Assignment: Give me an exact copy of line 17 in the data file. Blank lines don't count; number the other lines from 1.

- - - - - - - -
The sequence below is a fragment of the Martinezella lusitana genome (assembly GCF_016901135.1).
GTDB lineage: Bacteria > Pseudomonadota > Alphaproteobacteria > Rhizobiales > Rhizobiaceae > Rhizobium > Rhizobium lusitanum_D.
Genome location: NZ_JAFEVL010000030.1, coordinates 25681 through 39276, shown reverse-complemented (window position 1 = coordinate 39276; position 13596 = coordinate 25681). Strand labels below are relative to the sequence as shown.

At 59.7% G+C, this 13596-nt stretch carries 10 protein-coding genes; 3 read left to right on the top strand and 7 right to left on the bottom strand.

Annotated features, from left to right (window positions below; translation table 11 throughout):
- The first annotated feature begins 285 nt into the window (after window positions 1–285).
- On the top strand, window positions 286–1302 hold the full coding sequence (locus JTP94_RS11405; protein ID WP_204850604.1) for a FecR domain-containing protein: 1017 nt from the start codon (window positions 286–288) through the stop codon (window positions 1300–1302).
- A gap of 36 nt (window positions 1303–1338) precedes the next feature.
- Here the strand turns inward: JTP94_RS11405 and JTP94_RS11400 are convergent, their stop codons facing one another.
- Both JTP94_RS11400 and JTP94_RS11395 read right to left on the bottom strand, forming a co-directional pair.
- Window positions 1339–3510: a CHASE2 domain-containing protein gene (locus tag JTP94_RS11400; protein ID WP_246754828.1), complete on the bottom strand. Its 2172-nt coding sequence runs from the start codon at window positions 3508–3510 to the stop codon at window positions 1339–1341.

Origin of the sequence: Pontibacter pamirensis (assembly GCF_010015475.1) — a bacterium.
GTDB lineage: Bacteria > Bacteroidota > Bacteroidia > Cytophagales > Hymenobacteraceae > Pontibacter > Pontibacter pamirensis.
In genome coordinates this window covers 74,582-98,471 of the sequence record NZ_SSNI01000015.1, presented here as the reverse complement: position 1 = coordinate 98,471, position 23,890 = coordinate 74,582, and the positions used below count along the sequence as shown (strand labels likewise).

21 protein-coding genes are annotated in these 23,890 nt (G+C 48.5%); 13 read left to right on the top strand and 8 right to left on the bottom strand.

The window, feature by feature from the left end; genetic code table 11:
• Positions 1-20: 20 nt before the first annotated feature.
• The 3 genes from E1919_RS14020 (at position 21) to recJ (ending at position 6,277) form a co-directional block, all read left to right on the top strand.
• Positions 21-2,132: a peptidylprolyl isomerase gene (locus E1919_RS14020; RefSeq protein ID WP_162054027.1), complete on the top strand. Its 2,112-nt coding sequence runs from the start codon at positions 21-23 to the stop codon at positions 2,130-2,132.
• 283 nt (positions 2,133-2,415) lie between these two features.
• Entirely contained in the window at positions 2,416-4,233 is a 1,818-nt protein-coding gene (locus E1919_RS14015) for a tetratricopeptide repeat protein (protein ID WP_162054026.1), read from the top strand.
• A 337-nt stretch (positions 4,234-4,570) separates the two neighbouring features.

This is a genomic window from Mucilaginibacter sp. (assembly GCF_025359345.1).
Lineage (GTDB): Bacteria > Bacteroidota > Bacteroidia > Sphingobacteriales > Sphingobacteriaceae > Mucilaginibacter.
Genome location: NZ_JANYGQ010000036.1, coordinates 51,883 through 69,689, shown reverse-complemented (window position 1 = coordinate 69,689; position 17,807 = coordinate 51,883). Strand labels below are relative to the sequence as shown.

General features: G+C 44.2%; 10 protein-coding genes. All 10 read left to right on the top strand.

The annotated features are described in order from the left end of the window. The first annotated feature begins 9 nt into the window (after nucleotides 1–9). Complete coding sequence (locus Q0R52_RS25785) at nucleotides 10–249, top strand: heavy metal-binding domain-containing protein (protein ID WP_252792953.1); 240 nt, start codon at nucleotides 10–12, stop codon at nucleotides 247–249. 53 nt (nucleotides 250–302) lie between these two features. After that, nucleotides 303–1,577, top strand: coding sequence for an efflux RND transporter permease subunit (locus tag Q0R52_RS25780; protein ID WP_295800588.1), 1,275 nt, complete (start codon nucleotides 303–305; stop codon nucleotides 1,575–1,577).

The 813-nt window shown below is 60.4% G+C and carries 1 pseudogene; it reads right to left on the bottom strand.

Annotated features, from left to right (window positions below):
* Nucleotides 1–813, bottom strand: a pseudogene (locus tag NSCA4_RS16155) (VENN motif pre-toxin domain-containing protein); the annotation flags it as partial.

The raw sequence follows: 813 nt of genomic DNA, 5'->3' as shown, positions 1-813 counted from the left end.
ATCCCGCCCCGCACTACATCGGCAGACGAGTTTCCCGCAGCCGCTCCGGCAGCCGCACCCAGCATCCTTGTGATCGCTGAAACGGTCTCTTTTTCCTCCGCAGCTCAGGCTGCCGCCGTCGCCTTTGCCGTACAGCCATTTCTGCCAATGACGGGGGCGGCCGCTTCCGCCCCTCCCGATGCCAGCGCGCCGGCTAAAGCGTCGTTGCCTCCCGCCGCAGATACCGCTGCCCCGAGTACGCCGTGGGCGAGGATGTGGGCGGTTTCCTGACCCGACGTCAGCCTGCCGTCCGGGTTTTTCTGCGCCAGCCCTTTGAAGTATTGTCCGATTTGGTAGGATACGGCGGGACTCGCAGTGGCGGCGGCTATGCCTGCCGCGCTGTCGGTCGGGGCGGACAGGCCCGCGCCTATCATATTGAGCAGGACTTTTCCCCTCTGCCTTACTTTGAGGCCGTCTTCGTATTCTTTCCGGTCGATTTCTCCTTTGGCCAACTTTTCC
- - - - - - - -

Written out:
• Positions 1-20: 20 nt before the first annotated feature.